Welcome to the University of Texas Skywatchers Report for Monday April 27th through Sunday May 3rd.
The moon is at first quarter on Thursday the 30th so we’ll have a waxing crescent moon for the first half of the week and a waxing gibbous moon for the remainder of the week.
Venus remains the only naked eye planet visible in the early evening skies and it will reach its greatest brightness early this week. Although it is only about 25% illuminated, it’s angular size in our skies is 37 arcseconds so the overall brightness is high. Venus is setting at 11:20 p.m. at midweek.
Jupiter is rising at 1:40 a.m., followed by Saturn at 2 a.m. Mars is rising a little over an hour later at 3:10 a.m.
Mercury is now too close to the sun to observe as it heads towards conjunction early next week.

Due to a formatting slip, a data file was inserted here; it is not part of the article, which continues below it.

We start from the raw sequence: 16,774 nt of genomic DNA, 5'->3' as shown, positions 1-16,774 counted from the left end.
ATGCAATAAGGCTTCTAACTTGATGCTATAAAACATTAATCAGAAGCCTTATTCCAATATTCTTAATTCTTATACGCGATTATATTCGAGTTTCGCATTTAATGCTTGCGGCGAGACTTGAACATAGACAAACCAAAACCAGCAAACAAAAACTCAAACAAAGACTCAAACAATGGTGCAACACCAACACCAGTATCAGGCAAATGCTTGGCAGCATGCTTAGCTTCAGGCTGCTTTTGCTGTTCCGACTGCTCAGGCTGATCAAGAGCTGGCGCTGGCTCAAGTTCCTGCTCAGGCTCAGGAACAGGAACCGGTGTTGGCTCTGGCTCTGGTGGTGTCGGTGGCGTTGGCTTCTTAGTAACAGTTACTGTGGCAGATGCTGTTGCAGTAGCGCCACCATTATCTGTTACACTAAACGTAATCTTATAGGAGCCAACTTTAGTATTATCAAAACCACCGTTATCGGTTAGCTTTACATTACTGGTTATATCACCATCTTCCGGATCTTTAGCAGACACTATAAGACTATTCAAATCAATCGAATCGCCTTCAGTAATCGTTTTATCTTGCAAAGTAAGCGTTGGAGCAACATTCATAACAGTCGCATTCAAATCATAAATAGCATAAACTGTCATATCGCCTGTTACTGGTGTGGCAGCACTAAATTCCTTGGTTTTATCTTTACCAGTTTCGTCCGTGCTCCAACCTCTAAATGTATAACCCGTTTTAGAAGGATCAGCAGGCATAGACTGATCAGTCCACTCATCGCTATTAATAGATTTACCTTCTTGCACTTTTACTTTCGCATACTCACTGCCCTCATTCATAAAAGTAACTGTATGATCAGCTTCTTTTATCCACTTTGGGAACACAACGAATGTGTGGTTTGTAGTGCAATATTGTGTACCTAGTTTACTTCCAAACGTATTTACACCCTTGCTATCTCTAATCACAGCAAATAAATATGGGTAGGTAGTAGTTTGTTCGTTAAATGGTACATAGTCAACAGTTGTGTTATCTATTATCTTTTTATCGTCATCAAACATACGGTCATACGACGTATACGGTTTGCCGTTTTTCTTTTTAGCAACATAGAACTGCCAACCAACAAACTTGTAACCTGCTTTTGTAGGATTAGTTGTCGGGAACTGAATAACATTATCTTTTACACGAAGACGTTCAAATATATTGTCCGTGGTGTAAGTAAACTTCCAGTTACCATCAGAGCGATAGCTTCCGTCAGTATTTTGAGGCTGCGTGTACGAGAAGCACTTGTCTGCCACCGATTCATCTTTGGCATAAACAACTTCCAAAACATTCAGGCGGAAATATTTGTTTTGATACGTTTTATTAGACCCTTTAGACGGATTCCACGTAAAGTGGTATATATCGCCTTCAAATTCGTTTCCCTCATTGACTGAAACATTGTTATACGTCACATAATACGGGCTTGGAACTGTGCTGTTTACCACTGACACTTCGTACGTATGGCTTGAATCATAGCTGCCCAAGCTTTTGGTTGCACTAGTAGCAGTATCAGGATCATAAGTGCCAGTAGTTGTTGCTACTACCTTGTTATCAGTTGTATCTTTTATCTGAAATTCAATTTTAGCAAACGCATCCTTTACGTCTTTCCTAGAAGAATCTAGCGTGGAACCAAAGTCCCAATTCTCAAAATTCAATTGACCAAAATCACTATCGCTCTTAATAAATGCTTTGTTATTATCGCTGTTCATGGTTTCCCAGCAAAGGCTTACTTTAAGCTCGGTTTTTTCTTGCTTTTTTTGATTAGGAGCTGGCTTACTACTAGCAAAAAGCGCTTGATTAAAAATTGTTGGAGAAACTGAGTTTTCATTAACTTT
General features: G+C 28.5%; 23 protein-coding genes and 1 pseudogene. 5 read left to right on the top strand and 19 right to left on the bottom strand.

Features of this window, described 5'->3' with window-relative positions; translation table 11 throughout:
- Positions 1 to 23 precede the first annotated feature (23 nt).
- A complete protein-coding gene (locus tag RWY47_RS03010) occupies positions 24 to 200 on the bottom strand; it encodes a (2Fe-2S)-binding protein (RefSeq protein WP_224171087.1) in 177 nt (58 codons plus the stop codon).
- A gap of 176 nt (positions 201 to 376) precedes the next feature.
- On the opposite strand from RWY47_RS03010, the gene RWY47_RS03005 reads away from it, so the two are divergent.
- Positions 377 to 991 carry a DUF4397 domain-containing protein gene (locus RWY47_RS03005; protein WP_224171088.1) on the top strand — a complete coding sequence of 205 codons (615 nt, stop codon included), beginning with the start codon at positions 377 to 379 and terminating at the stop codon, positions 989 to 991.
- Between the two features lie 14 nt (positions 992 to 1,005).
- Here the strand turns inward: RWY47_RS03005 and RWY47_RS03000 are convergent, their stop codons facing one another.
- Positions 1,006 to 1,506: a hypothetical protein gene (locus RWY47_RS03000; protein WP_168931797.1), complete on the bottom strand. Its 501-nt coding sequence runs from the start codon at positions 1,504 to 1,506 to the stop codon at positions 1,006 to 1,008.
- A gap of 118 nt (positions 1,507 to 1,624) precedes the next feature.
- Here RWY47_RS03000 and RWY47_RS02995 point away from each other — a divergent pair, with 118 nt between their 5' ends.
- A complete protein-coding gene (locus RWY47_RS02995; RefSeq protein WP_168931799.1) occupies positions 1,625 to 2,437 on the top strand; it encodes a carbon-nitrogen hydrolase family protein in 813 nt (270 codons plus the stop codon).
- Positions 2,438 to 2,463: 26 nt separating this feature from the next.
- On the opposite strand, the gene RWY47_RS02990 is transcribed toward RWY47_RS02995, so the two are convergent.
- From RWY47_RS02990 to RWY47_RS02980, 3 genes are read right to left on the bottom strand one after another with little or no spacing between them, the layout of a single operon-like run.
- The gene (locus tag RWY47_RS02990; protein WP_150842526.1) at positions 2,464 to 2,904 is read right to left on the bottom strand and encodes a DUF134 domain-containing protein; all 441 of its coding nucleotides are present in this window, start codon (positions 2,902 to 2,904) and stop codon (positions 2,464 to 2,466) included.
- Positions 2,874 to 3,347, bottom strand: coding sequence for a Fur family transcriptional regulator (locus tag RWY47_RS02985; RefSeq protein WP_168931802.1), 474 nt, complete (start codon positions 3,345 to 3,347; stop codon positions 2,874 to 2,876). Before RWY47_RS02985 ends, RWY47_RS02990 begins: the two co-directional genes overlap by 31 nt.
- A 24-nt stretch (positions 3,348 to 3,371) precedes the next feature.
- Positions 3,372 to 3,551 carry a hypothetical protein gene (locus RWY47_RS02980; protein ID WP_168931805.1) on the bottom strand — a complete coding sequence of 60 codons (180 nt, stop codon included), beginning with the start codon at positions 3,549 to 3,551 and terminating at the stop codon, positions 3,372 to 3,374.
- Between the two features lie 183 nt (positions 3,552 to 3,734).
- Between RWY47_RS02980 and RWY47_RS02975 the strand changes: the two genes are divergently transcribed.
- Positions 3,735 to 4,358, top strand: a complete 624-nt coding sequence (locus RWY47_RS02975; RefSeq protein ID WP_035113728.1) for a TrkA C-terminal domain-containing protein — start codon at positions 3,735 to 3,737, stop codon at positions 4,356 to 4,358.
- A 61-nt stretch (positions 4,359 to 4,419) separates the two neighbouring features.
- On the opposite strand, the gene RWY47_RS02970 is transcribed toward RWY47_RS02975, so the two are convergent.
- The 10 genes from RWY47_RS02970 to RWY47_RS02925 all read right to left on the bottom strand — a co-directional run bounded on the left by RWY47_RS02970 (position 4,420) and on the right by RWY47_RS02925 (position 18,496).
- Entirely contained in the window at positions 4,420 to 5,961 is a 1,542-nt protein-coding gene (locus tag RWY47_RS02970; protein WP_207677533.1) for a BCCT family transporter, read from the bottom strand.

In space anniversaries this week, Wednesday April 29 marks 35 years since the launch of the space shuttle Challenger on a weeklong mission to conduct experiments with the European Space Agency’s Spacelab module. Spacelab was a reusable laboratory whose components were used on over 30 shuttle flights, with 22 major missions between 1983 and 1998. Technology and systems created for Spacelab are still in use today on the International Space Station and related missions.
All public viewing events on UT campus telescopes are on hold for the time being. We will update the website outreach.as.utexas.edu with a new schedule when we are able to resume viewing.
Thank you for calling the University of Texas Skywatchers Report.